Friendly Finance v. Orbit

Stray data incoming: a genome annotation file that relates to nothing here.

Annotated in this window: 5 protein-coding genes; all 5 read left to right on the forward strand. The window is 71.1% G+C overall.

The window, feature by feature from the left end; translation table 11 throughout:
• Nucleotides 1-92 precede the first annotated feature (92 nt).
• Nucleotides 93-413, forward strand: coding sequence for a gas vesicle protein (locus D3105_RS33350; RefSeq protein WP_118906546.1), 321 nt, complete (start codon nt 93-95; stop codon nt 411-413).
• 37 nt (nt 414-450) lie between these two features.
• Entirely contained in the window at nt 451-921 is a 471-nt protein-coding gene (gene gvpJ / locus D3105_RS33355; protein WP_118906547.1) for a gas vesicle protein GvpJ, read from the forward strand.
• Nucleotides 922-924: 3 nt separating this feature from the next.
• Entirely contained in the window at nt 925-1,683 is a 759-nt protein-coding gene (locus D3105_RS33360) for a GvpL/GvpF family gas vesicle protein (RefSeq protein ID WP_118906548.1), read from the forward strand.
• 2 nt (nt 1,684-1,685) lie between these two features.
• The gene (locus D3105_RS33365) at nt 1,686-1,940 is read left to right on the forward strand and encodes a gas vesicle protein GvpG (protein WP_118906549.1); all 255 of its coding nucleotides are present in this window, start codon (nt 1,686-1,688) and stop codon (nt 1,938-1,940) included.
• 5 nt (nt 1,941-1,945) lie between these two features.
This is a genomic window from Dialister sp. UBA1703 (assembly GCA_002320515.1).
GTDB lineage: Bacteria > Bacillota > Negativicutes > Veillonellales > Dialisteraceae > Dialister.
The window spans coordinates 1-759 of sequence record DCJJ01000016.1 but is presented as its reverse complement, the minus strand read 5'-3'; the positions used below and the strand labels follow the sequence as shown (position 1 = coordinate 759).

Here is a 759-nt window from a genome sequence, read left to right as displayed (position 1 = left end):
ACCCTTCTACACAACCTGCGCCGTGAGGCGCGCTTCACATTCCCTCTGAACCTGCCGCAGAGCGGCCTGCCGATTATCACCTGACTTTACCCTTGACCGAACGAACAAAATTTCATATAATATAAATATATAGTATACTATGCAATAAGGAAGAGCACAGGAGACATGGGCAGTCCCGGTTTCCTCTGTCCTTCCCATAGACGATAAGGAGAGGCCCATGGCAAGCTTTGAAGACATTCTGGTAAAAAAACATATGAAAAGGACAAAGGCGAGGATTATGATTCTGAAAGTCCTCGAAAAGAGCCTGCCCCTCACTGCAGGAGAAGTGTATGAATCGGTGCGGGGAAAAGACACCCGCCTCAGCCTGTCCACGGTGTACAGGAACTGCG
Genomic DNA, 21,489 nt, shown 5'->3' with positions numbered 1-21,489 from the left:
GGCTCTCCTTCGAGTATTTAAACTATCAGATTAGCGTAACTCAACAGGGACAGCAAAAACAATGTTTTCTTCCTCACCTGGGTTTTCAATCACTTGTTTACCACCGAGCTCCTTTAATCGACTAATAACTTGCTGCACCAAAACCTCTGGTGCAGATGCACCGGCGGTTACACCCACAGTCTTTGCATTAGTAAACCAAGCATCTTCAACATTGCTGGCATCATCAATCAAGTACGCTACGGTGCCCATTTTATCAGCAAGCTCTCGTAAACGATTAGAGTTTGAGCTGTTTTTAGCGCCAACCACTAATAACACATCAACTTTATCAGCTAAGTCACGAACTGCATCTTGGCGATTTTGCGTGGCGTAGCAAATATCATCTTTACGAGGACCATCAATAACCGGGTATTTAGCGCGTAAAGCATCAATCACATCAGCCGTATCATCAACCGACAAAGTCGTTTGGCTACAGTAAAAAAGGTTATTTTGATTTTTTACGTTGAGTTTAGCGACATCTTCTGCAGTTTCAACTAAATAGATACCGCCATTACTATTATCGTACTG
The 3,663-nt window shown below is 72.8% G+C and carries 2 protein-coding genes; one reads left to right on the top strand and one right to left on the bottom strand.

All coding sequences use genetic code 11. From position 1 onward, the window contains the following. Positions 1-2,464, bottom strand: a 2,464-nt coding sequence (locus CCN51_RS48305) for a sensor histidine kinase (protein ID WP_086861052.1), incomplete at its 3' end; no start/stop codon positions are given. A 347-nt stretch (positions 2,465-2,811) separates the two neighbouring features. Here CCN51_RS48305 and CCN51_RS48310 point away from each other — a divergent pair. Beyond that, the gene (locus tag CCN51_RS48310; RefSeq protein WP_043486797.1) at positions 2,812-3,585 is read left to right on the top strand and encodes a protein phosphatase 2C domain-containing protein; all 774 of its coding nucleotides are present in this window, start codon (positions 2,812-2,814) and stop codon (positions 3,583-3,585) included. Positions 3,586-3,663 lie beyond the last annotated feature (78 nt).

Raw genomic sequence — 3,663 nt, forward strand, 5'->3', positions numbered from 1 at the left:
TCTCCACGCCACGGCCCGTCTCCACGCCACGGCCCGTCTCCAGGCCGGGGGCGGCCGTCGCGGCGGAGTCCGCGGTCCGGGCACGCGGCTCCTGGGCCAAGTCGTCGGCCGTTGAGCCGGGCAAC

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Friendly Finance v. Orbit No. 18, September Term, 2003 SECURED TRANSACTIONS MOTOR VEHICLES PERFECTED PURCHASE MONEY SECURITY INTEREST GARAGEMAN S LIEN The legislature intended the holder of a garageman's lien to have priority of possession over any holders of perfected purchase money security interests in a motor vehicle when the holder of the garageman's lien intends to conduct a statutory sale of the vehicle under Commercial Law Article, § 16-207. The holder of a previously perfected purchase money security interest who is not in possession of a motor vehicle is not an owner of the vehicle for the purposes of Commercial Law Article, § 16-208, even though the purchaser has defaulted on his loan. IN THE COURT OF APPEALS OF MARYLAND No. 18 September Term, 2003 FRIENDLY FINANCE CORPORATION V. ORBIT CHRYSLER PLYMOUTH DODGE TRUCK, INC. t/a DARCARS CHRYSLER PLYMOUTH JEEP EAGLE Bell, C.J. *Eldridge Raker Wilner Cathell Harrell Battaglia, JJ. Opinion by Harrell, J. Filed: November 18, 2003 *Eldridge, J., now retired , participated in the hearing and conference of this case while an active member of this Court; after being recalled pursuant to the Constitution, Article IV, Section 3A, he also participated in the decision and adoption of this opinion. Respondent, Orbit Chrysler Plymouth Dodge Truck, Inc. (Orbit), is, for the purposes of this case, a garage in possession of a motor vehicle subject to a garageman's lien. The vehicle s owner failed to pay Orbit for the repair work and services that gave rise to the lien. Orbit intends to sell the vehicle, as authorized by Md. Code (1975, 2000 Repl. Vol.), § 16-207 of the Commercial Law Article,1 in order to recover the value of the services rendered. Petitioner, Friendly Finance Corporation (Friendly), is a lender holding a purchase money security interest in the motor vehicle that was perfected before Orbit came into possession of the vehicle. The vehicle s owner defaulted on the purchase loan and Friendly, in this replevin action, seeks to forestall Orbit s sale of the vehicle and to take possession of the vehicle without having to pay Orbit for its repair services. Because the General Assembly intended the holder of a garageman's lien to have priority of possession over any holders of perfected security interests in a motor vehicle when the holder of the garageman's lien intends to conduct a statutory sale of the vehicle under § 16-207, we shall affirm the judgments of the District Court of Maryland, sitting in Prince George s County, and the Circuit Court for Prince George s County, each holding that Friendly is not entitled to possession and that Orbit may complete its statutory sale of the vehicle. Undisputed Facts 1 Unless otherwise indicated, all statutory references in this opinion are to Maryland Code (1975, 2000 Repl. Vol.), Commercial Law Article. On 31 August 2000, Israel Atkins bought a red, previously owned, 1998 Plymouth Neon four-door sedan. He financed the purchase of the vehicle with a loan provided by Friendly and secured by the vehicle. That loan, a Maryland Closed-End Credit and Security Agreement, was perfected in Washington, D.C. on the same day. Orbit performed significant repairs and maintenance on the vehicle at Atkins s request in April 2001. Atkins did not pay Orbit for the repairs, and Orbit became the holder of a garageman s lien2 for charges that eventually added up to $2,137.21: $1,162.21 in unpaid repairs (after payments under a mechanical repair contract were deducted), $300 in storage charges, and $675 in lien expenses. Atkins defaulted on his purchase money loan from Friendly and, on 5 November 2001, he informed Friendly that Orbit had possession of the vehicle.3 Friendly filed in the District Court, on 29 November 2001, a replevin action to gain possession of the vehicle from Orbit without paying the charges due to Orbit. Orbit responded by asserting its garageman's lien and seeking dismissal of Friendly s action. The District Court interpreted Title 16 of the Commercial Law Article to provide that a garage's right to possession pending sale is absolute unless or until either (1) the repair bill is paid or (2) the lien is discharged through some other statutory means. Finding that Orbit s 2 The garageman s lien came into force as soon as Orbit began to work on the vehicle. § 16-202(c)(2) ( A lien is created... when any charges [for repairs or service] giving rise to the lien are incurred. ). 3 The record is not clear about exactly when Atkins defaulted on his loan from Friendly, but it appears to have been sometime after he delivered the vehicle to Orbit in April 2001, and before he informed Friendly of its location on 5 November 2001. 2 repair bill had not been paid and that none of the statutory provisions by which the lien could be discharged were applicable, the court held that Orbit's right to possess the vehicle and its right to sell the vehicle were superior to Friendly's right to possession. It dismissed Friendly's replevin action. On direct appeal, the Circuit Court affirmed. We granted Friendly s petition for certiorari, Friendly Finance v. Orbit, 374 Md. 358, 822 A.2d 1224 (2003), to consider the following questions (rephrased for clarity): 1. Is a garageman s lien on a motor vehicle subordinate to a previously perfected purchase money security interest if the garage intends to conduct a statutory sale of the vehicle under § 16-207? 2. Is the holder of a previously perfected purchase money security interest an owner within the meaning of that term as used in § 16-208 (Replevy of property by owner)? Standard of Review The Court of Appeals will set aside the judgment of a court based on the factual findings of that court only when those findings are clearly erroneous. Maryland Rule 8-131(c).4 The relevant facts in this case are not in dispute. The legal analysis of the District Court and of the Circuit Court, however, enjoy no deferential standard of appellate 4 Maryland Rule 8-131(c) provides: When an action has been tried without a jury, the appellate court will review the case on both the law and the evidence. It will not set aside the judgment of the trial court on the evidence unless clearly erroneous, and will give due regard to the opportunity of the trial court to judge the credibility of the witnesses. 3 review. Helinski v. Harford Memorial Hosp., Inc., 376 Md. 606, 614-15, 831 A.2d 40, 45 (2003). We review de novo their interpretations of the relevant statutes.5 Principles of Legislative Interpretation In order properly to interpret a statute, a court must ascertain and effectuate the intent of the Legislature. MVA v. Lytle, 374 Md. 37, 50, 821 A.2d 62, 70 (2003). A reasonable statutory construction is one that is consistent with the purpose, aim or policy of the Legislature reflected in the statute. Id. Statutory analysis begins with the plain meaning of the words of the statute. When those words are clear and unambiguous, and the result is not absurd, no further inquiry into legislative intent is required. See Lytle, 374 Md. at 57, 821 A.2d at 73; Medex v. McCabe, 372 Md. 28, 38, 811 A.2d 297, 303 (2002). When there is some ambiguity in the meaning of statutory language or when the language conflicts with the larger statutory scheme, the statutory language must be construed in light of and 5 These are the same standards of review that Circuit Courts, following Maryland Rule 7-113(f) in cases such as the present one, should apply when they review District Court judgments. The Circuit Court in this case, however, may have applied a clearly erroneous standard to its review of the District Court s legal analysis. We glean this from the fact that, in its written opinion, the Circuit Court made reference only to the deferential clearly erroneous standard. Maryland Rule 8-131(c) has nearly identical language to Rule 7-113(f) regarding the scope of appellate review, and cases interpreting Rule 8-131(c) are persuasive regarding Rule 7-113(f). See Ryan v. Thurston, 276 Md. 390, 347 A.2d 834 (1975) (cases applying former Rule 886, which was substantially similar to current Rule 8-131(c), are controlling authority governing interpretation of former Rule 1386, which was substantially similar to current Rule 7-113(f)). Under Rule 8-131(c), clear error is the proper standard for review of the evidence, but it is not the proper standard for questions of law, which are reviewed de novo. See Helinski, 376 Md. at 614-15, 831 A.2d at 45. Because we agree that the District Court s legal analysis was correct, the Circuit Court s possible application of the incorrect standard of review was harmless error if it was error at all. 4 governed by its context within the overall statutory scheme. Lytle, 374 Md. at 57, 821 A.2d at 73. The legislative history or other sources extraneous to the statute itself may shed light on the legislative intent. McCabe, 372 Md. at 38, 811 A.2d at 303. Analysis The District Court's bases for concluding that Orbit was entitled to retain possession of the vehicle were twofold, each interpreting different provisions of Title 16 of the Commercial Law Article of the Maryland Code. The first was that a motor vehicle lien held by a garage under §§ 16-202(c)6 and 16-203(a)7 enjoys priority over a previously perfected purchase money security interest in the vehicle if the garage demonstrated an intention to sell 6 § 16-202(c) provides: Motor vehicle lien. (1) Any person who, with the consent of the owner, has custody of a motor vehicle and who, at the request of the owner, provides a service to or materials for the motor vehicle, has a lien on the motor vehicle for any charge incurred for any: (i) Repair or rebuilding; (ii) Storage; or (iii) Tires or other parts or accessories. (2) A lien is created under this subsection when any charges set out under paragraph (1) of this subsection giving rise to the lien are incurred. 7 § 16-203(b) provides: Retention of possession. The lienor may retain possession of the property subject to the lien until: (1) The charges which give rise to the lien are paid; or (2) The lien is otherwise discharged in accordance with this subtitle. 5 the car under § 16-207.8 The second was that only an owner could file a § 16-2089 replevin action in order to gain immediate possession of a motor vehicle held subject to a garageman's lien, and that Friendly was not an owner within the meaning of that term as used in the statute. Friendly argues that these were each misinterpretations of the statute. I The Maryland General Assembly, when it enacted the provisions relating to garageman's liens, envisioned the statute would operate according to the following sequence of events: (1) The owner in possession of the motor vehicle takes it (or has it towed) to the garage and requests that it be repaired. § 16-202(c)(1). (2) The garage performs the requested repairs, creating a lien in favor of garage for the repair bill, and bills the owner. § 16-202(c)(2)(i). (3) The owner fails to pay the bill. (4) The garage stores the vehicle, creating a lien in favor of the garage for storage costs. § 16-202(c)(1)(ii). (5) The garage retains possession of the vehicle until either the charges are paid or the lien is otherwise discharged. § 16-203(a). (6) The garage, within 30 days of the creation of the lien, sends notice of the lien to all holders of perfected security interests. § 16-203(b)(1)(i).10 8 If the charges which give rise to a lien are due and unpaid for 30 days and the lienor is in possession of the property subject to the lien, the lienor may sell the property to which the lien attaches at public sale. § 16-207(a). 9 If the owner of property subject to a lien institutes an action of replevin and establishes a right to the issuance of a writ but for the defendant's alleged lien under this subtitle, the court shall issue the writ. § 16-208(a). 10 § 16-203(b)(1)(i) provides: [W]ithin 30 days after the creation of a lien...the lienor shall send notice of the lien by (continued...) 6 (7) If the bill remains unpaid for 30 days, the garage, at its option, may initiate a public sale of the vehicle. § 16-207(a). (8) The garage sends notice, at least 10 days prior to sale, to the owner, all holders of perfected security interests, and the Motor Vehicle Administration.11 § 16-207(b)(2).12 (9) The garage publishes notice once a week for the two weeks immediately preceding the sale in one or more newspapers of general circulation in the county where the sale is to be held. § 16-207(b)(1).13 (10) The garage sells the vehicle. § 16-207. 10 (...continued) registered or certified mail to all holders of perfected security interests in the property who: 1. Are known to the lienor; or 2. Can be identified through a search of the public records where filings are made to perfect security interests in the property. 11 The statute requires that notice be given to the Motor Vehicle Administration. § 16-207(b)(2)(i). This appears to be a reference to the Maryland Motor Vehicle Administration. There is no indication from the statute that any notice need be filed in any other administrative office where the vehicle may be titled, such as the Department of Motor Vehicles of the District of Columbia in this case. 12 § 16-207(b)(2) provides: [T]he lienor shall send the notice by registered or certified mail at least 10 days before the sale to: (i) The owner of the property, all holders of perfected security interests in the property and, in the case of a sale of a motor vehicle or mobile home, the Motor Vehicle Administration; (ii) The person who incurred the charges which give rise to the lien, if the address of the owner is unknown and cannot be ascertained by the exercise of reasonable diligence; or (iii) General delivery at the post office of the city or county where the business of the lienor is located, if the address of both the owner and the person who incurred the charges is unknown and cannot be ascertained by the exercise of reasonable diligence. 13 The lienor shall publish notice of the time, place, and terms of the sale and a full description of the property to be sold once a week for the two weeks immediately preceding the sale in one or more newspapers of general circulation in the county where the sale is to be held. § 16-207(b)(1). 7 (11) Proceeds of sale are applied as follows: § 16-207(e)(1).14 i. Expenses of the sale. § 16-207(e)(1)(i). ii. Third-party storage fees. § 16-207(e)(1)(ii).15 iii. The lien claim for garage repair and storage bills. § 16-207(e)(1)(iii). iv. Any purchase money security interest. § 16-107(e)(1)(iv). v. Any remaining secured parties of record. § 16-107(e)(1)(v). vi. Any remaining balance to the owner. § 16-107(e)(4).16 By its own admission, Orbit did not follow one of these steps. Specifically, it failed to give the notice required by § 16-203(b) to Friendly, the holder of a perfected purchase money security interest in the vehicle.17 The penalty for this omission, however, is laid out clearly in § 16-207(e)(3): if the notice required under § 16-203(b) is not sent, the garage may 14 § 16-207(e)(1) provides: [T]he proceeds of a sale under this section shall be applied, in the following order, to: (i) The expenses of giving notice and holding the sale, including reasonable attorney's fees; (ii) Subject to subsection (f) of this section, storage fees of the third party holder; (iii) The amount of the lien claimed exclusive of any storage fees except as provided in [§ 16-207(f)(2)]; (iv) A purchase money security interest; and (v) Any remaining secured parties of record who shall divide the remaining balance equally if there are insufficient funds to completely satisfy their respective interests, but not to exceed the amount of a security interest. 15 If property is stored, storage fees of the third party holder may not exceed $5 per day or a total of $300. § 16-207(f)(1). 16 After application of the proceeds in accordance with [§§ 16-207(e)(1) or (e)(2)], any remaining balance shall be paid to the owner of the property. § 16-207(e)(4). 17 Orbit could have discovered Friendly s interest in the vehicle by reviewing the vehicle s title in the District of Columbia. The fact that the vehicle was titled in the District of Columbia should have been apparent readily from its D.C. license plates, which Orbit duly noted in its 23 April 2002 Notice of Sale of Motor Vehicle to Satisfy Lien. 8 not recover any amount for storage charges incurred or imposed pursuant to § 16-202(c)(1)(ii).18 The failure to give notice does not affect the § 16-202(c)(2)(i) lien for the repair bill. Orbit would be entitled to sell the car and recover the expenses of the sale and the value of the repairs notwithstanding its failure to give the § 16-203(b) notice to Friendly.19 Orbit otherwise followed the statutory requirements in establishing and maintaining its statutory garageman's lien. The holder of a garageman s lien need not relinquish possession of the vehicle prior to sale unless either the charges that give rise to the lien are paid or the lien is otherwise discharged in accordance with this subtitle. § 16-203(a). In the present case, the charges 18 § 16-207(e)(3) provides: For a motor vehicle lien created under this subtitle, if the notice required under § 16-203(b) of this subtitle was not sent: (i) The proceeds of a sale under this section shall be applied in the order described in [§ 16-207(e)(1)]; and (ii) The amount of the lien claimed in [§ 16-207(e)(1)(iii)] of this subsection may not include any amount for storage charges incurred or imposed by the lienor. 19 Any perception of ambiguity in the language of these provisions is quickly eliminated by a review of the legislative history. The relevant language was added in 1992. 1992 Md. Laws, Chap. 595. The 1992 amendment, as it was originally drafted, was intended to encourage lienholders to give notice of their liens by providing that failure to give such notice would make their liens subordinate to previously perfected security interests. Before the 1992 amendment was passed, it was itself amended to add § 16207(e)(3). The new language limited the penalty for failure to give notice of a garageman s lien to loss of priority for storage fees. Id. See also Explanation of Maryland Bankers Association Amendments to Senate Bill No. 1209 (sic the bill was HB 1209) ( Amendment No. 7... provides that, as to motor vehicles, if the garage man fails to send the notice called for under the bill, he only looses (sic) his priority as to storage charges, not the repair bill. ). 9 have not been paid. The means by which a lien may be otherwise discharged in accordance with this subtitle are (1) surrender or delivery of the property by the garage under § 16-204 (Effect of surrender of possession); (2) the filing of a bond by the owner under § 16-206 (Proceedings if charge disputed); (3) sale by the garage under § 16-207 (Unpaid account settled by public sale; applicability of notice requirements); or (4) replevin by the owner under §16-208 (Replevy of property by owner). Friendly cites § 16-205(b) as the basis for its right to possession of the vehicle. A motor vehicle [garageman s] lien is subordinate only to a security interest perfected as required by law, except in the case of a motor vehicle sold under § 16-207 of this subtitle. 20 § 16-205(b). If not for the reference to § 16-207, it would appear that § 16-205(b) conflicts with § 16-203(a). On the one hand, § 16-205(b) is not one of the means by which the garageman s lien may be discharged according to § 16-203(a). On the other hand, § 16205(b) seems to make Orbit s motor vehicle lien subordinate to Friendly s perfected security interest. It is our view, however, that the reference to § 16-207 in § 16-205(b) gives a garageman with such a lien priority of possession over the holders of perfected security interests when the garage intends to sell the vehicle under § 16-207, but makes garageman s liens subordinate to perfected security interests in all other situations. 20 Friendly also argues it is entitled it to repossess the car based on § 12-1021 ( A credit grantor may repossess tangible personal property securing a loan...if the consumer borrower is in default. ). 10 Friendly argues that the use of the past tense in § 16-205(b) ( sold ) indicates a legislative intent to give the garageman s lien priority over perfected security interests only if the § 16-207 statutory sale has been completed. On the contrary, the Legislature intended the garage to retain priority of possession throughout the process leading to a § 16-207 sale. The word sold in § 16-205(b) originally was meant to be read in the conditional present tense rather than in the past tense. The reference to § 16-207 was added to § 16205(b) by amendment in 1982. 1982 Md. Laws, Chap. 890. The original bill would have amended § 16-205(b) to read: A boat lien or motor vehicle lien is subordinate only to a security interest perfected as required by law, except when sold pursuant to § 16-207 of this article. The Legislature amended the bill before its enactment. The version that the Legislature enacted read: A boat lien or motor vehicle lien is subordinate only to a security interest perfected as required by law, except in the case of a motor vehicle lien when a vehicle is sold pursuant to § 16-207 of this article. Each version employed conditional language: when sold and when a vehicle is sold. The version that the Legislature enacted contained the word is, confirming that the statute was to be read in the present tense. The fact that the Legislature used the phrase when a vehicle is sold, rather than when a vehicle has been sold, is persuasive evidence that it intended to extend the garage s special priority over all other lienholders to embrace the entire process leading to a § 16-207 sale. Although the statute was amended in 1986 to remove the conditional 11 language, 1986 Md. Laws, Chap. 418, the 1986 amendment seems to have been intended to remove the unnecessary redundancy of the word vehicle and generally to shorten the provision. The resulting language could be read in either the conditional present tense or the past tense, but it does not appear that the Legislature intended in 1986 to change the tense. The statute s tense has not been changed since. This conclusion is confirmed by our review of the rest of the statute. Section 16-207 quite clearly gives garageman s liens priority over perfected security interests after the sale s completion, so the reference to § 16-207 in § 16-205(b) would become surplusage if it only applied after a sale was completed. We consistently have noted that statutory interpretations that result in surplusage or meaningless language should be avoided. See Eng'g Mgmt. Servs. v. Md. State Highway Admin., 375 Md. 211, 224, 825 A.2d 966, 974 (2003). Section 16-207(d) gives the purchaser of a vehicle sold in a § 16-207 statutory sale the right to title free and clear of any lien. Sections 16-207(e)(1) and (e)(3) give the holder of a garageman s lien for repair work on a motor vehicle priority in the distribution of the sale s proceeds over any perfected security interest holder. There would be no need to make an exception for § 16-207 in § 16-205(b) if the Legislature had intended that exception to apply only after the sale was completed because the parties respective positions after a statutory sale already are clear in § 16-207. The reference to § 16-207 only has separate meaning if it applies throughout the course of carrying out a statutory sale. 12 The Legislature s choice to grant priority so that a garage may recover the value of repairs it performed on a vehicle is a sensible one objectively as well. The garage has added value to the vehicle. A secured interest holder would receive a windfall if it were to obtain the right to possess and sell the vehicle without first paying the garage s repair bill. For example, in this case Orbit replaced a leaking head gasket and a substantial portion of the front suspension, along with performing several other repairs. It also performed routine maintenance, such as changing the oil and aligning the front wheels. It is fair to say that the vehicle was worth more after the repairs than at the condition it was in at the time Atkins brought it to Orbit. 21 II Friendly sought a writ of replevin under § 16-208.22 Issuance of such a writ would 21 Friendly alleged in its District Court replevin action that the average retail value of said automobile is $5,950.00, and the average wholesale value is $4,550.00. What the vehicle s value would have been absent Orbit s repairs is not revealed in the record. It is interesting to note that Friendly also claimed that the amount due on the defaulted loan was $17,748.29, a sum it sought as damages from Orbit in the suit. 22 § 16-208 provides: (a) Issuance of writ. If the owner of property subject to a lien institutes an action of replevin and establishes a right to the issuance of a writ but for the defendant's alleged lien under this subtitle, the court shall issue the writ. (b) Trial of replevin action. (1) In the trial of the replevin action, the court shall determine: (i) The amount of the lien claim, if any; and (ii) The amount of any expenses properly incurred or accrued before the trial, including storage and advertising. (continued...) 13 discharge the garageman s lien and Friendly would be entitled to possession.23 Section 16-208, however, is only available to the owner of the property. Friendly is not the owner of the vehicle, but is rather the holder of a secured interest in the vehicle. Accordingly, Friendly is not entitled to replevin under § 16-208.24 Title 16 of the Commercial Law Article includes a broad and open-ended definition of the term owner: [o]wner includes a person lawfully in possession. § 16-101. The statute offers no further explicit elaboration; however, when considered in its varying contexual usages within the statutory scheme,25 the word owner assumes different 22 (...continued) (2) If judgment is for the defendant: (i) It may include reasonable attorney's fees; and (ii) It shall be either for the property replevied or for the amounts determined in accordance with paragraph (1) of this subsection. (3) The defendant has the burden of proof to establish his lien claim to the same extent as if he were a plaintiff in an action to secure judgment on an open account. 23 It is not clear that § 16-208 would allow Friendly to gain possession of the vehicle without paying the charges that gave rise to Orbit s lien. It is true that § 16-208 provides for the immediate grant of a writ of replevin in favor of the owner and that the garageman s lien be discharged. Section 16-208, however, also provides for the garage-defendant to obtain a judgment for the amount of the lien claim and for its expenses. If Friendly were regarded as an owner entitled to § 16-208 replevin, it also might be considered to step into the shoes of the owner and be liable for the charges that gave rise to the lien. 24 Friendly may be able to request a writ of replevin based on another statute, rule, or the common law, but only replevin under § 16-208 discharges a garageman s lien. See § 16203(a). Replevin predicated on any authority other than § 16-208 could clarify the status of Friendly with respect to the vehicle s owner, but is not a basis for gaining priority of possession over Orbit. 25 We previously have declined to import the definition of the word owner from (continued...) 14 meanings in different contexts. So considered, the use of that word within the context of Title 16 makes clearer its meaning. The Legislature treats owners and perfected security interest holders quite differently throughout Title 16, indicating its intention that the term owner not include perfected security interest holders. The clearest example of this is found in § 16-207 (Unpaid account settled by public sale; applicability of notice requirements), where owners and the holders of perfected security interests are given different levels of priority with respect to the proceeds of a statutory sale. Other examples include § 16-203 (Retention of possession by lienor; notice of lien), which makes several references to the notice to which holders of perfected security interests are entitled without mentioning owners, and §§ 16-204 (Effect of surrender of possession), 16-206 (Proceedings if charge disputed), and 16-208 (Replevy of property by owner), which make reference to the owner of the vehicle or property without referring to any perfected security interest holder. Another indication of the Legislature s intended meaning of the word is found in § 16-202: Any person who, with the consent of the owner, has custody of a motor vehicle and 25 (...continued) one article of the Maryland Code to another. When construing § 16-203 in Central GMC, Inc. v. Helms, 303 Md. 266, 272, 492 A.2d 1313, 1316 (1985), we found that the definition of owner in Maryland Code (1977), § 11-143 of the Transportation Article was not applicable because § 11-101 [of the] Transportation Article, relative to definitions, states, In the Maryland Vehicle Law, the following words have the meanings indicated, unless the context requires otherwise. This controversy does not involve Maryland Vehicle Law which embraces Titles 11-27, Transportation Article. 15 who, at the request of the owner, provides a service to or materials for the motor vehicle, has a lien on the motor vehicle. § 16-202(c). It follows that any person authorized to consent to give a garage custody of a vehicle or to request that the garage perform services on it is an owner of that vehicle. Following that statutory test, Friendly had no authority to give Orbit custody of the vehicle or to request that Orbit repair the vehicle, without regaining possession from Atkins. [T]he buyer [of a vehicle] is the substantial owner. It is he who has the control, possession, care, and maintenance of a machine, which was second-hand when bought, and which must frequently require repair that it may continue in operation and be kept in proper condition, and this possession, use, and custody is exclusive of every one else but the seller or its assignee, and of it only if and when he make a default in his obligation to pay or to perform some of the terms of the contract looking to the preservation of the security afforded by the reservation of title in the article sold. Universal Credit Co. v. Marks, 164 Md. 130, 135-36, 163 A. 810, 812 (1933) (construing a conditional sales contract, a precursor to modern security interests, where the secured party, not the purchaser, retained title to the vehicle). Nor was Friendly a person lawfully in possession under § 16-101. Atkins had sole possession of the vehicle at the time it was delivered to Orbit for repairs, and had not yet defaulted on Friendly s purchase loan at that time. Friendly had a security interest that could mature into a right to possession of the vehicle, but did not then possess the vehicle. In Central GMC, Inc. v. Helms, 303 Md. 266, 492 A.2d 1313 (1985), we concluded that a purchaser of a vehicle who had not yet taken possession was not its owner for the purposes of § 16-203. Rather, the party that sold the vehicle to the purchaser and still had possession 16 pending delivery of the vehicle was its owner. See also Wolf Org. v. Oles, 119 Md. App. 357, 705 A.2d 40 (1998) (purchasers who had not yet taken possession of a house were not owners of the house for the purposes of the Maryland Mechanics' Lien Statute, Md. Code (1974, 1996 Repl. Vol.), §§ 9-101 through 9-114 of the Real Property Article). Friendly may have a superior right to possess the vehicle to that of Atkins, but had not taken possession and therefore was not the vehicle s owner for the purposes of Title 16. JUDGMENT AFFIRMED. COSTS TO BE PAID BY PETITIONER. 17